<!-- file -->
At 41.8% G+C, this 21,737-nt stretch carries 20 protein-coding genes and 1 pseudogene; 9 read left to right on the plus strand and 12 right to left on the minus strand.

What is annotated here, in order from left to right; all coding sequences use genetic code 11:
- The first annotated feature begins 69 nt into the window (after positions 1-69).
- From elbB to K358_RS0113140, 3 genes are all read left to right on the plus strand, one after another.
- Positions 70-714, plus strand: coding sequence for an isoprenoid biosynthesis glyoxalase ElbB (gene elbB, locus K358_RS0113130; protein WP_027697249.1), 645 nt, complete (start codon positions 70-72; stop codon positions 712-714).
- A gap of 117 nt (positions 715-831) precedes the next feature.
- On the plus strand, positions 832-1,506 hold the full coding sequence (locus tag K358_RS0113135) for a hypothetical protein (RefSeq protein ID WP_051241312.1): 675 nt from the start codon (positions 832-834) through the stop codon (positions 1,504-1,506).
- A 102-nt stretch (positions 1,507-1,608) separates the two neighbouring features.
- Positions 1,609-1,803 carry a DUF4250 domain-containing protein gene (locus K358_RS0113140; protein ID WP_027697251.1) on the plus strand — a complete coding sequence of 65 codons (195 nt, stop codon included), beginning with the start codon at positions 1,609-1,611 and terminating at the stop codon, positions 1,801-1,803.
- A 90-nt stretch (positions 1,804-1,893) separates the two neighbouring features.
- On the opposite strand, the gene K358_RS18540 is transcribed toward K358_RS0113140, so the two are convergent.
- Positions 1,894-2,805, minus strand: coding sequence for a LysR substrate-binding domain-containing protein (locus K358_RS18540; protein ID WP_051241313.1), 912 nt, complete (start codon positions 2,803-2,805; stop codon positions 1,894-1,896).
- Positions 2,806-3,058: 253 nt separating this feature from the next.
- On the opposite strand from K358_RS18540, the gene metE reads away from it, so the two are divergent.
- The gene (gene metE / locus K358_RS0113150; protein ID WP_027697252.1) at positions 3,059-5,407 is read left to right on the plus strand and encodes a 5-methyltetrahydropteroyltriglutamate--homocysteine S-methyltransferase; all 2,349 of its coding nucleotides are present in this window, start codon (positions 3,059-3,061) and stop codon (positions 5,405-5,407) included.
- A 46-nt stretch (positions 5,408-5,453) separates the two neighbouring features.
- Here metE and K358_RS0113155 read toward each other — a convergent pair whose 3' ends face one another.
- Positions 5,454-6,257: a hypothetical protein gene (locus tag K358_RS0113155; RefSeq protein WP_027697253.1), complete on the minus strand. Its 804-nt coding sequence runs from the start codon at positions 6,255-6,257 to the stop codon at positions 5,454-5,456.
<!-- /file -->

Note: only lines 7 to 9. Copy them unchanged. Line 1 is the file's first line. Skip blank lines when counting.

- On the plus strand, positions 832-1,506 hold the full coding sequence (locus tag K358_RS0113135) for a hypothetical protein (RefSeq protein ID WP_051241312.1): 675 nt from the start codon (positions 832-834) through the stop codon (positions 1,504-1,506).
- A 102-nt stretch (positions 1,507-1,608) separates the two neighbouring features.
- Positions 1,609-1,803 carry a DUF4250 domain-containing protein gene (locus K358_RS0113140; protein ID WP_027697251.1) on the plus strand — a complete coding sequence of 65 codons (195 nt, stop codon included), beginning with the start codon at positions 1,609-1,611 and terminating at the stop codon, positions 1,801-1,803.